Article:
Every Google, Facebook and Outlook user needs to change settings today – The US Sun

INTERNET users are advised not to rely on passwords and verify their account settings today.

Anyone using big services with lots of important data – like Google, Facebook or Outlook – needs to take action, cyber experts warn.

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Be sure to use the most secure connection methods possibleCredit: Facebook

We’ve known for years that passwords aren’t great protection against hackers.

But even strong passwords that you only use for one app at a time aren’t a perfect solution.

Now security experts from cyber firm Malwarebytes Labs are warning users not to rely on passwords alone.

“As the use of computers and the Internet has exploded over the past forty years, the number of passwords each of us has to remember has skyrocketed,” the experts said.

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“It’s just not possible to remember that many passwords, and the number of passwords we need to know has probably exceeded the number we can remember decades ago.”

Cyber ​​experts urge users to adopt password managers.

These are apps that store your passwords for you, so you can use complicated ones without remembering them.

If you have an iPhone or another Apple product, you can already use iCloud Keychain to do just that.

But even password managers are not enough.

“We may have seriously overestimated their importance,” Malwarebytes Labs warned.

“A strong password won’t protect you from a credential stuffing attack, phishing, or keylogging malware, for example.”

Instead, experts say we need to start using two-factor authentication as much as possible.

This is when you are given a code – often by text – to log into an application, in addition to your password.

“Just having to enter a code from an app alongside your password is a game-changer: it kills credential stuffing, password spraying, and brute-force attacks at dead,” Malwarebytes Labs explained.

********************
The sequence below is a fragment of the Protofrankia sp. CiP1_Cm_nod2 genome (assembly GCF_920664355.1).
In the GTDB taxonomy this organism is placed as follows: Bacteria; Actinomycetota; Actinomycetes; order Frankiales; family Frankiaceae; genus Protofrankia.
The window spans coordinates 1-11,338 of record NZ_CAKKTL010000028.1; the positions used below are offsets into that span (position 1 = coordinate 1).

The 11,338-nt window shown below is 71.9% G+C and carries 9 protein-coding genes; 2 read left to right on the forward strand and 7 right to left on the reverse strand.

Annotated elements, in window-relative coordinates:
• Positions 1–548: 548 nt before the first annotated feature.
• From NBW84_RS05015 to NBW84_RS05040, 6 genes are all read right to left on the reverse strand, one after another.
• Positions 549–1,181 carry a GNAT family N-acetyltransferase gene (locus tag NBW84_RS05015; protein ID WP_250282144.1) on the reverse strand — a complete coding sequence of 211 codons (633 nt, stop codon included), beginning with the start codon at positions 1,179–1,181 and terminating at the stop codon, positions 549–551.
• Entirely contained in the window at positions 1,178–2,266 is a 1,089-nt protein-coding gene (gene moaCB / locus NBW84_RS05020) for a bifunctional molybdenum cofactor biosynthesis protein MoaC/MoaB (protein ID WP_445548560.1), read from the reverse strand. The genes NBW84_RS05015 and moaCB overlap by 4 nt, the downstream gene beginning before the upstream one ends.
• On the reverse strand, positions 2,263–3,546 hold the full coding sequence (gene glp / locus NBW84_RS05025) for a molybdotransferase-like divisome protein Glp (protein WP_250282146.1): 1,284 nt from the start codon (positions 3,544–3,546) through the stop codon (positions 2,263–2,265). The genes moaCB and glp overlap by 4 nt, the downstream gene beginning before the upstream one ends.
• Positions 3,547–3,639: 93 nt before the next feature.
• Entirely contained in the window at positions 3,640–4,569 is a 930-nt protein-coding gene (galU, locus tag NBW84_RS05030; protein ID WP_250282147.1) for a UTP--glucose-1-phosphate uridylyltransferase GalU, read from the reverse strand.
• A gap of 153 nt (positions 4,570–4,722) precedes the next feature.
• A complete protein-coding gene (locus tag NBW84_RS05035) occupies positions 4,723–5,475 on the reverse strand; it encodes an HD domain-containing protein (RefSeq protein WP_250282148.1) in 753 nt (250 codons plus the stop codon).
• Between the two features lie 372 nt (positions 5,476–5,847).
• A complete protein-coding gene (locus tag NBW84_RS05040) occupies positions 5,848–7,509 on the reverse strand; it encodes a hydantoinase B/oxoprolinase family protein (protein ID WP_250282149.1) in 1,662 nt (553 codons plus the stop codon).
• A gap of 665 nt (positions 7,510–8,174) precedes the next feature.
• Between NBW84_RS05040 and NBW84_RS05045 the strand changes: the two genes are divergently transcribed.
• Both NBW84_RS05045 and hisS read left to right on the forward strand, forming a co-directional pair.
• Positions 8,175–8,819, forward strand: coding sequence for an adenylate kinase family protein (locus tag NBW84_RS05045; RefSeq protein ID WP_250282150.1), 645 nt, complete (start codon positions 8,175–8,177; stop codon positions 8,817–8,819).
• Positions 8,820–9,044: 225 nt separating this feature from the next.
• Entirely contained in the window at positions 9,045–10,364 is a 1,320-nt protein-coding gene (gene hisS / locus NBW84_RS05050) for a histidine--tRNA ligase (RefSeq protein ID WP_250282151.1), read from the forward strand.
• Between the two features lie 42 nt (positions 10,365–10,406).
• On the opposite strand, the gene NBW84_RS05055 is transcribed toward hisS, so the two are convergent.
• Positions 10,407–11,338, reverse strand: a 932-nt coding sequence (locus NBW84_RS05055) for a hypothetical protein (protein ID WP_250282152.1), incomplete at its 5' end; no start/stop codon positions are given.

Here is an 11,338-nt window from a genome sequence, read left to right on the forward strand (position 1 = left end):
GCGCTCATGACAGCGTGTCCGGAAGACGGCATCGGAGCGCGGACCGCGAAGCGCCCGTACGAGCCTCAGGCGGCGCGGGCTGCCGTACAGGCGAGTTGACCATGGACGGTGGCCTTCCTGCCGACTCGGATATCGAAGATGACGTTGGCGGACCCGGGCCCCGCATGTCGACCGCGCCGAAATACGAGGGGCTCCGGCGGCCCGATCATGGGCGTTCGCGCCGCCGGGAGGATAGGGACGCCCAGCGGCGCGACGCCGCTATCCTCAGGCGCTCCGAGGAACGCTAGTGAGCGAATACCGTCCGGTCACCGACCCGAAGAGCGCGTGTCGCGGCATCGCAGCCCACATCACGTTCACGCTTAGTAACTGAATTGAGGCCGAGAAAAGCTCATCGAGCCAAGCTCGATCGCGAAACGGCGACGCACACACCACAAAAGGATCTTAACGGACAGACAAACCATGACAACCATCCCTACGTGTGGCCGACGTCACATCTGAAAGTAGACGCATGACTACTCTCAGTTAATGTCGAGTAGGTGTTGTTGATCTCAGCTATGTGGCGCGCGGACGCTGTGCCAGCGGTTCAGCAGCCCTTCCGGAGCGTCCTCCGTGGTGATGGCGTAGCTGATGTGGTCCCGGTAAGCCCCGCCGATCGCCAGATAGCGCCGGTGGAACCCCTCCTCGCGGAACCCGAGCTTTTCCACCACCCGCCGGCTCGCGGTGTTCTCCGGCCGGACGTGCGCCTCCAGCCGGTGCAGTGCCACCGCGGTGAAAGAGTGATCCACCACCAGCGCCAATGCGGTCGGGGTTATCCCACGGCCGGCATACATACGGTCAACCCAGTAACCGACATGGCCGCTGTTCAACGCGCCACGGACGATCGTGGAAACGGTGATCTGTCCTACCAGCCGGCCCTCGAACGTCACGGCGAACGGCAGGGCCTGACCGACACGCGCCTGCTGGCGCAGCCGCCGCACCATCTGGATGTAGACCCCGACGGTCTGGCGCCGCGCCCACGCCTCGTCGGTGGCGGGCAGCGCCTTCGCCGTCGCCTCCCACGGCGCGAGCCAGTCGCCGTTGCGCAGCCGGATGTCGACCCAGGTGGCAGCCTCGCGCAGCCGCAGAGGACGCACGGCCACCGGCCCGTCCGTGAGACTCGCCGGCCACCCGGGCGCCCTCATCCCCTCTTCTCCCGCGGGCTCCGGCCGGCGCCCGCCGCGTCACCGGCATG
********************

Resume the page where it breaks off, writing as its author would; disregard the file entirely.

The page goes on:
“So from now on, my password advice is: if you have time and energy to waste, find a place where you don’t use MFA (multi-factor authentication) and set it up. “

You’ll usually be able to find it in your password settings on any app you use.

Unfortunately, not all apps offer two-factor authentication, but you should enable it whenever possible.

Passwords, bye bye!

Apple has even gone so far as to try to ditch passwords altogether.

iPhone owners are encouraged to try a new system that replaces passwords entirely: Passkeys.

It was added in the latest iOS update, so first check if you have iOS 16 by going to Settings > General > Software Update.

Instead of registering (or logging in) to a website using a password, you will use an access key.

This is a digital key that you don’t need to remember.

And you simply authenticate who you are using your fingerprint (Touch ID) or your face (Face ID) on an iPhone or Mac.

The connection will be just as fast and means you will have a connection that simply cannot be guessed or disclosed.

Your passkeys are stored on your devices, but will sync across multiple gadgets using Apple’s iCloud Keychain, which already exists to track passwords.

Nobody can read your Passkeys, Apple included.

And that means you can’t be tricked into phishing a password, because you won’t have any information to hand over.

The ultimate plan is to allow Passkeys to work on non-Apple devices as well, including Windows laptops and Android phones.

Both Microsoft and Google have been developing passwordless systems for years.

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